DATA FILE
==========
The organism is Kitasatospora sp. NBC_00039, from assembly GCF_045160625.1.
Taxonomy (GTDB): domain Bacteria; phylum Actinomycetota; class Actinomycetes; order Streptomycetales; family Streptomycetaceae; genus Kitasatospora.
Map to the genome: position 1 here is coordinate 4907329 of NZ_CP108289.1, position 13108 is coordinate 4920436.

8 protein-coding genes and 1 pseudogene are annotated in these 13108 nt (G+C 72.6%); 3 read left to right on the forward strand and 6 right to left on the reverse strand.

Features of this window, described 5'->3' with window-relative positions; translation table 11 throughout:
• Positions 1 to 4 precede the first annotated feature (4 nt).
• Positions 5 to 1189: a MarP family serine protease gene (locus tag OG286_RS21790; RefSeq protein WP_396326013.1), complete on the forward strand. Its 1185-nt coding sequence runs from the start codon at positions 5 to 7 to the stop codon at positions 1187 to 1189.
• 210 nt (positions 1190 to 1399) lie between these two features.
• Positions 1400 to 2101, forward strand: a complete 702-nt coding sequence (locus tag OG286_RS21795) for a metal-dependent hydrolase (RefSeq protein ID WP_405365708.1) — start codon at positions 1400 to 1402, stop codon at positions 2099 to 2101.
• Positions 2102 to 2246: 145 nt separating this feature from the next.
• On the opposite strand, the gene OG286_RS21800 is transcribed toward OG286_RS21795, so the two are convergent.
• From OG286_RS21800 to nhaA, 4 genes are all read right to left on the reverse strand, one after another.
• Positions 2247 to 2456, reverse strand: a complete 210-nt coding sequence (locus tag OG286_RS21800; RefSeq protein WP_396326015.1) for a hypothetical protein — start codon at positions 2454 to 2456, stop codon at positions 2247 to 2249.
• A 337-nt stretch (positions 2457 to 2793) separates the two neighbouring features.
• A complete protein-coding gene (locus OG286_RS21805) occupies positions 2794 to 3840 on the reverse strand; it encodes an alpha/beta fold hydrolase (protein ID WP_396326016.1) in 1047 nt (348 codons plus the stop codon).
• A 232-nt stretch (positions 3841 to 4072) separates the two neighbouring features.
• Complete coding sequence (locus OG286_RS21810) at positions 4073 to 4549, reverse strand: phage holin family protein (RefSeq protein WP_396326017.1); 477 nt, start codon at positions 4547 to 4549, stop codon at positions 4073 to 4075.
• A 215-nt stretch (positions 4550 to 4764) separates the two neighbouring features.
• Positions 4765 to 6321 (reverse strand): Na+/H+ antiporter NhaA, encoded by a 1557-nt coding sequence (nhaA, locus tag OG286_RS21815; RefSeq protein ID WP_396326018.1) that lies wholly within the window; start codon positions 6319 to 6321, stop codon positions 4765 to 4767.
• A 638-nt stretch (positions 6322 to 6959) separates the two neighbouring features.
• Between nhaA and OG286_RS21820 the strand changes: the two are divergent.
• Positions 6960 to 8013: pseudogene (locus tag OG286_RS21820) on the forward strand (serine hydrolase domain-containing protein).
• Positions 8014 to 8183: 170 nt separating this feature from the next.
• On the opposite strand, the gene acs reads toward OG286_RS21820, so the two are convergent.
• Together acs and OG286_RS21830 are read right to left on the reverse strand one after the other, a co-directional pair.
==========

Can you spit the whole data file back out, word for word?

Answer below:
The organism is Kitasatospora sp. NBC_00039, from assembly GCF_045160625.1.
Taxonomy (GTDB): domain Bacteria; phylum Actinomycetota; class Actinomycetes; order Streptomycetales; family Streptomycetaceae; genus Kitasatospora.
Map to the genome: position 1 here is coordinate 4907329 of NZ_CP108289.1, position 13108 is coordinate 4920436.

8 protein-coding genes and 1 pseudogene are annotated in these 13108 nt (G+C 72.6%); 3 read left to right on the forward strand and 6 right to left on the reverse strand.

Features of this window, described 5'->3' with window-relative positions; translation table 11 throughout:
• Positions 1 to 4 precede the first annotated feature (4 nt).
• Positions 5 to 1189: a MarP family serine protease gene (locus tag OG286_RS21790; RefSeq protein WP_396326013.1), complete on the forward strand. Its 1185-nt coding sequence runs from the start codon at positions 5 to 7 to the stop codon at positions 1187 to 1189.
• 210 nt (positions 1190 to 1399) lie between these two features.
• Positions 1400 to 2101, forward strand: a complete 702-nt coding sequence (locus tag OG286_RS21795) for a metal-dependent hydrolase (RefSeq protein ID WP_405365708.1) — start codon at positions 1400 to 1402, stop codon at positions 2099 to 2101.
• Positions 2102 to 2246: 145 nt separating this feature from the next.
• On the opposite strand, the gene OG286_RS21800 is transcribed toward OG286_RS21795, so the two are convergent.
• From OG286_RS21800 to nhaA, 4 genes are all read right to left on the reverse strand, one after another.
• Positions 2247 to 2456, reverse strand: a complete 210-nt coding sequence (locus tag OG286_RS21800; RefSeq protein WP_396326015.1) for a hypothetical protein — start codon at positions 2454 to 2456, stop codon at positions 2247 to 2249.
• A 337-nt stretch (positions 2457 to 2793) separates the two neighbouring features.
• A complete protein-coding gene (locus OG286_RS21805) occupies positions 2794 to 3840 on the reverse strand; it encodes an alpha/beta fold hydrolase (protein ID WP_396326016.1) in 1047 nt (348 codons plus the stop codon).
• A 232-nt stretch (positions 3841 to 4072) separates the two neighbouring features.
• Complete coding sequence (locus OG286_RS21810) at positions 4073 to 4549, reverse strand: phage holin family protein (RefSeq protein WP_396326017.1); 477 nt, start codon at positions 4547 to 4549, stop codon at positions 4073 to 4075.
• A 215-nt stretch (positions 4550 to 4764) separates the two neighbouring features.
• Positions 4765 to 6321 (reverse strand): Na+/H+ antiporter NhaA, encoded by a 1557-nt coding sequence (nhaA, locus tag OG286_RS21815; RefSeq protein ID WP_396326018.1) that lies wholly within the window; start codon positions 6319 to 6321, stop codon positions 4765 to 4767.
• A 638-nt stretch (positions 6322 to 6959) separates the two neighbouring features.
• Between nhaA and OG286_RS21820 the strand changes: the two are divergent.
• Positions 6960 to 8013: pseudogene (locus tag OG286_RS21820) on the forward strand (serine hydrolase domain-containing protein).
• Positions 8014 to 8183: 170 nt separating this feature from the next.
• On the opposite strand, the gene acs reads toward OG286_RS21820, so the two are convergent.
• Together acs and OG286_RS21830 are read right to left on the reverse strand one after the other, a co-directional pair.